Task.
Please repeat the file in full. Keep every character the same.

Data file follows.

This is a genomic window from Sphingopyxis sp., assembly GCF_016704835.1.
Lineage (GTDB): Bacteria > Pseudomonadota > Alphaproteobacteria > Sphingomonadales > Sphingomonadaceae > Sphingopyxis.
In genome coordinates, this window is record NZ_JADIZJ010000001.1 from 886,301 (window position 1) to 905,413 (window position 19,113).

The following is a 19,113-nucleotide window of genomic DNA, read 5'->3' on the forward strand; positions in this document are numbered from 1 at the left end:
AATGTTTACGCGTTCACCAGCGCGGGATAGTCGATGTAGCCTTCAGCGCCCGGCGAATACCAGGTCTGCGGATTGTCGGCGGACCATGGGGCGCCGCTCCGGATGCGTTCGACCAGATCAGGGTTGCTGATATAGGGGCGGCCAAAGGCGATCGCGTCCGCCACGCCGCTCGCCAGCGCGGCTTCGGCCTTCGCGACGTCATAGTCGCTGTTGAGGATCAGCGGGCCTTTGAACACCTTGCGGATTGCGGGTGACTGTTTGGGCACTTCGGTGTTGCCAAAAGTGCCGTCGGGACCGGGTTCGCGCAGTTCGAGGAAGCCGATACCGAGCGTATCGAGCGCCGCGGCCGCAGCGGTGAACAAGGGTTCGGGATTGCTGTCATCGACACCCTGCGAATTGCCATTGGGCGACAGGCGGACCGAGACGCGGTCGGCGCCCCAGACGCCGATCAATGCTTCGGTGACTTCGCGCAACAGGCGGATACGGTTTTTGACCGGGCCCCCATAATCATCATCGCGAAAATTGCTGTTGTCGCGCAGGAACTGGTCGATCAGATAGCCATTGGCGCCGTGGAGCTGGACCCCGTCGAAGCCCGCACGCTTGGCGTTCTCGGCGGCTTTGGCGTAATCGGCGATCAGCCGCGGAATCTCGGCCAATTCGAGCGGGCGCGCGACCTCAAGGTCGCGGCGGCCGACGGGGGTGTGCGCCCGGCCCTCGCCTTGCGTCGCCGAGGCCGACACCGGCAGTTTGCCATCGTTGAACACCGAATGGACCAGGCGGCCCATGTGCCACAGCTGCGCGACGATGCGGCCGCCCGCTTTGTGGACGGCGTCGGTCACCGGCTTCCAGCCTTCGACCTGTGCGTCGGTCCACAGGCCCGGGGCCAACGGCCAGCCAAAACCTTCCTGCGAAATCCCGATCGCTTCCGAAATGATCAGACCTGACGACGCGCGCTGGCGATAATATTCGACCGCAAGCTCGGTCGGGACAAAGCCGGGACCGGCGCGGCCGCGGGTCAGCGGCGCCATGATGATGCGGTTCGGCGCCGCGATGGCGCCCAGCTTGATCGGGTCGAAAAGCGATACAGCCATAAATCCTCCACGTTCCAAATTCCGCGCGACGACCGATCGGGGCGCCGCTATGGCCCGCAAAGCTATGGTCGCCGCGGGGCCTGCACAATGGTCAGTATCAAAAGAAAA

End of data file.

This is a genomic window from Sphingopyxis sp., assembly GCF_016704835.1.
Lineage (GTDB): Bacteria > Pseudomonadota > Alphaproteobacteria > Sphingomonadales > Sphingomonadaceae > Sphingopyxis.
In genome coordinates, this window is record NZ_JADIZJ010000001.1 from 886,301 (window position 1) to 905,413 (window position 19,113).

The following is a 19,113-nucleotide window of genomic DNA, read 5'->3' on the forward strand; positions in this document are numbered from 1 at the left end:
AATGTTTACGCGTTCACCAGCGCGGGATAGTCGATGTAGCCTTCAGCGCCCGGCGAATACCAGGTCTGCGGATTGTCGGCGGACCATGGGGCGCCGCTCCGGATGCGTTCGACCAGATCAGGGTTGCTGATATAGGGGCGGCCAAAGGCGATCGCGTCCGCCACGCCGCTCGCCAGCGCGGCTTCGGCCTTCGCGACGTCATAGTCGCTGTTGAGGATCAGCGGGCCTTTGAACACCTTGCGGATTGCGGGTGACTGTTTGGGCACTTCGGTGTTGCCAAAAGTGCCGTCGGGACCGGGTTCGCGCAGTTCGAGGAAGCCGATACCGAGCGTATCGAGCGCCGCGGCCGCAGCGGTGAACAAGGGTTCGGGATTGCTGTCATCGACACCCTGCGAATTGCCATTGGGCGACAGGCGGACCGAGACGCGGTCGGCGCCCCAGACGCCGATCAATGCTTCGGTGACTTCGCGCAACAGGCGGATACGGTTTTTGACCGGGCCCCCATAATCATCATCGCGAAAATTGCTGTTGTCGCGCAGGAACTGGTCGATCAGATAGCCATTGGCGCCGTGGAGCTGGACCCCGTCGAAGCCCGCACGCTTGGCGTTCTCGGCGGCTTTGGCGTAATCGGCGATCAGCCGCGGAATCTCGGCCAATTCGAGCGGGCGCGCGACCTCAAGGTCGCGGCGGCCGACGGGGGTGTGCGCCCGGCCCTCGCCTTGCGTCGCCGAGGCCGACACCGGCAGTTTGCCATCGTTGAACACCGAATGGACCAGGCGGCCCATGTGCCACAGCTGCGCGACGATGCGGCCGCCCGCTTTGTGGACGGCGTCGGTCACCGGCTTCCAGCCTTCGACCTGTGCGTCGGTCCACAGGCCCGGGGCCAACGGCCAGCCAAAACCTTCCTGCGAAATCCCGATCGCTTCCGAAATGATCAGACCTGACGACGCGCGCTGGCGATAATATTCGACCGCAAGCTCGGTCGGGACAAAGCCGGGACCGGCGCGGCCGCGGGTCAGCGGCGCCATGATGATGCGGTTCGGCGCCGCGATGGCGCCCAGCTTGATCGGGTCGAAAAGCGATACAGCCATAAATCCTCCACGTTCCAAATTCCGCGCGACGACCGATCGGGGCGCCGCTATGGCCCGCAAAGCTATGGTCGCCGCGGGGCCTGCACAATGGTCAGTATCAAAAGAAAA